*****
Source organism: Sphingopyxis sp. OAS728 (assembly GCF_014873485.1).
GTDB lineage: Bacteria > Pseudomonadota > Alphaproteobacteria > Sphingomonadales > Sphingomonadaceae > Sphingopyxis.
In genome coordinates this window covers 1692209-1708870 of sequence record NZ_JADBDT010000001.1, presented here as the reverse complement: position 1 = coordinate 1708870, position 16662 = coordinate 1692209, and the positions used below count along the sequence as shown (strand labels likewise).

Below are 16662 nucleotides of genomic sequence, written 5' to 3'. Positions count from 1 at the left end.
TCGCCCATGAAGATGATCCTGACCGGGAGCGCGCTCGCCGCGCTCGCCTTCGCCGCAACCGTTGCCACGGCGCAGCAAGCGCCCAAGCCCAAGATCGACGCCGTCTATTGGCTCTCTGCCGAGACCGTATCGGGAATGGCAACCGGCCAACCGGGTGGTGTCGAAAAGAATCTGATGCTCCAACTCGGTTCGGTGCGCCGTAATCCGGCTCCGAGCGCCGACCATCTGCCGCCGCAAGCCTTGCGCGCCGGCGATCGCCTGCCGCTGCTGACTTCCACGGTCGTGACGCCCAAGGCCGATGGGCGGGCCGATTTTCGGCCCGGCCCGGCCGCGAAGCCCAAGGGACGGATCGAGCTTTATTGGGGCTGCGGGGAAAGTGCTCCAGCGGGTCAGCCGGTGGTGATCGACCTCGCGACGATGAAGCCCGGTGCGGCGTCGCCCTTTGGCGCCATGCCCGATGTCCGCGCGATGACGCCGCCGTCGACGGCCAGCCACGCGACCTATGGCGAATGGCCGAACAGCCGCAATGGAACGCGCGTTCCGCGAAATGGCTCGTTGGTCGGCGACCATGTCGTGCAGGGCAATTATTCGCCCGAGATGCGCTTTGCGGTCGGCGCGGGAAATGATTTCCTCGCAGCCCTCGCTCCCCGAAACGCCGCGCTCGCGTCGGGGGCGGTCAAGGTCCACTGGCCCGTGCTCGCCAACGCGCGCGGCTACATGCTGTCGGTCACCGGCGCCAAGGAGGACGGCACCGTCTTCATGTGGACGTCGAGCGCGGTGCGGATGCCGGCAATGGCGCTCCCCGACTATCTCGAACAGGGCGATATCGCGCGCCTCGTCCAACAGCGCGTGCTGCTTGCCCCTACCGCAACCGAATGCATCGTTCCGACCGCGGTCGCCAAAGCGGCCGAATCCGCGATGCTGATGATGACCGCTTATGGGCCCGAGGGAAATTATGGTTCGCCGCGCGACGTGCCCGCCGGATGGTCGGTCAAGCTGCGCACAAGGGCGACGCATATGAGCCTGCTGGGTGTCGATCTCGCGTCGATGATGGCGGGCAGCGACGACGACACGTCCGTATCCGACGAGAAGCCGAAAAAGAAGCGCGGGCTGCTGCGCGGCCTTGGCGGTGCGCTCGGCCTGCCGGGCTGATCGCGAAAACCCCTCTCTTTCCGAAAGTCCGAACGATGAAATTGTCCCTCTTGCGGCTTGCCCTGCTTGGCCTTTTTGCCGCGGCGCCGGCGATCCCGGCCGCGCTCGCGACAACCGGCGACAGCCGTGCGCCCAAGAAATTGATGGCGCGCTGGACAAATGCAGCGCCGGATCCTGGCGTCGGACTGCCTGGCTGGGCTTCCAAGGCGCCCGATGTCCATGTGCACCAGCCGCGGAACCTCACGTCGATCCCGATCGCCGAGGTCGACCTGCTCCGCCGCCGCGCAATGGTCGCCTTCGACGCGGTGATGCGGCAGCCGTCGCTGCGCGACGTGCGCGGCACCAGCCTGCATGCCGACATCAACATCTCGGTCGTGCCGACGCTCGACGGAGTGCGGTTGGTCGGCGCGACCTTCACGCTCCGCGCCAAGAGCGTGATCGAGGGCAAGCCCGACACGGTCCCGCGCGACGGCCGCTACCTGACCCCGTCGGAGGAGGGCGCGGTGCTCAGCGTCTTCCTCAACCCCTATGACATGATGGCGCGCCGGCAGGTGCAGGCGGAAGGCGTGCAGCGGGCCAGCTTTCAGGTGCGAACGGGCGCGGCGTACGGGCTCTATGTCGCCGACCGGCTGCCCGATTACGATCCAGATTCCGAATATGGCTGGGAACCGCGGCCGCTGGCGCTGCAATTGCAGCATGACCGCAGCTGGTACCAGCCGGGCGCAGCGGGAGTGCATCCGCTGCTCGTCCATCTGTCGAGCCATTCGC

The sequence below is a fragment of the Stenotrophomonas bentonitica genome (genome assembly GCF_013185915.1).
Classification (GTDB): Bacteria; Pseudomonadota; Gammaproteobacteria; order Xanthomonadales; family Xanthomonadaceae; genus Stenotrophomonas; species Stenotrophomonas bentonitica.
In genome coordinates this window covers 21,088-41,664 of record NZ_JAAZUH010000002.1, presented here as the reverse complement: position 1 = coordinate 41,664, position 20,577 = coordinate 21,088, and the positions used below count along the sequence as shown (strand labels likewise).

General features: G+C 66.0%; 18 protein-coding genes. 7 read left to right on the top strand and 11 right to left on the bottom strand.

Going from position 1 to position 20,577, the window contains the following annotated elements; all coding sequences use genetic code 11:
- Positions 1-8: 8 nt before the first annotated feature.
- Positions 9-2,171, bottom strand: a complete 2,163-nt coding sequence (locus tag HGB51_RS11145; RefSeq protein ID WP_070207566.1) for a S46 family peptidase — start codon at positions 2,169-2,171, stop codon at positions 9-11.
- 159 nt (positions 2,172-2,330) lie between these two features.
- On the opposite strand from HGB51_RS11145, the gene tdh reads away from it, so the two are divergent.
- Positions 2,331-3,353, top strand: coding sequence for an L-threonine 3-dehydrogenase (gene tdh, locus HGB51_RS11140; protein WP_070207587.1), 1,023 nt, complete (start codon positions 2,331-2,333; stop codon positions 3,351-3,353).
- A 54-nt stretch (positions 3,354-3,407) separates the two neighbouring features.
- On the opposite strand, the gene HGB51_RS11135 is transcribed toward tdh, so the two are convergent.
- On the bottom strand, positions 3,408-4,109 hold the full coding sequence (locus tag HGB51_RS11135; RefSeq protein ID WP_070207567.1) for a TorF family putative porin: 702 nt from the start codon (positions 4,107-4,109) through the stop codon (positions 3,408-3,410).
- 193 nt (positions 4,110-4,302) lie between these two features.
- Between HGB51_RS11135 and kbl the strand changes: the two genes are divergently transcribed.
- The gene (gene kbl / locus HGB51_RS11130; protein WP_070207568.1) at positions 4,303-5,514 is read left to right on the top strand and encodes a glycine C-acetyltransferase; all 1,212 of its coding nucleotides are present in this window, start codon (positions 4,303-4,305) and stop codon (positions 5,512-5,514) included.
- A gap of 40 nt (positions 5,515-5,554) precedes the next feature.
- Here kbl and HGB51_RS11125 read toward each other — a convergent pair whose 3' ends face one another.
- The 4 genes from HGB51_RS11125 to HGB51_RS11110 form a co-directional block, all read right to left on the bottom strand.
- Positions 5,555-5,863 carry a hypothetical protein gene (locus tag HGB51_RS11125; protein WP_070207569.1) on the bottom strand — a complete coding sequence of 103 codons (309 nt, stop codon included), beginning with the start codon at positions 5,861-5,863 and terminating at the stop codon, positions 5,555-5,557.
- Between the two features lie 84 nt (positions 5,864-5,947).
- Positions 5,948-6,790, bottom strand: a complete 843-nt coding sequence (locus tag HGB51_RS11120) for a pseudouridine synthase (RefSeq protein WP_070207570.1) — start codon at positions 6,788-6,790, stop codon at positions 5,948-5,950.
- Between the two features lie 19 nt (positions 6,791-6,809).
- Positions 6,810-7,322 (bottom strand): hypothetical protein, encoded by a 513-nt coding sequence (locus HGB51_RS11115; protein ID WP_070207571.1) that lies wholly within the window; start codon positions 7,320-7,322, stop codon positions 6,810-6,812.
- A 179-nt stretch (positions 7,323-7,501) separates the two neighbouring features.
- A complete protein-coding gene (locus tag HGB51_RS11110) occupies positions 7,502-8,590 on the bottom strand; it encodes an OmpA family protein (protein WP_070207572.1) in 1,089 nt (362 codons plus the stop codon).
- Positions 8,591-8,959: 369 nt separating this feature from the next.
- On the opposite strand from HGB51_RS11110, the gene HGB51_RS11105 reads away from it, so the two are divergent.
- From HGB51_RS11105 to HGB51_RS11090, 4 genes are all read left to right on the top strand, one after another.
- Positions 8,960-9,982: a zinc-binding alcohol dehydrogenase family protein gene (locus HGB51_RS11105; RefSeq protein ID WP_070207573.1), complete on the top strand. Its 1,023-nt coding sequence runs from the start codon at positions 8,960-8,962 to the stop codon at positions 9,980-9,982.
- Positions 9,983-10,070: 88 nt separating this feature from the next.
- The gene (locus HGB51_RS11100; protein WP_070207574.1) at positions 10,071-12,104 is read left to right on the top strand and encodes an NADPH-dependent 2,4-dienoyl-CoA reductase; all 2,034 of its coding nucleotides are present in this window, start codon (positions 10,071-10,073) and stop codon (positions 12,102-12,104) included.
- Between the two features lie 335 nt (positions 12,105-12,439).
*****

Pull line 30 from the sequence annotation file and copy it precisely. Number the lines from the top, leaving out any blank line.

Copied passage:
- A 179-nt stretch (positions 7,323-7,501) separates the two neighbouring features.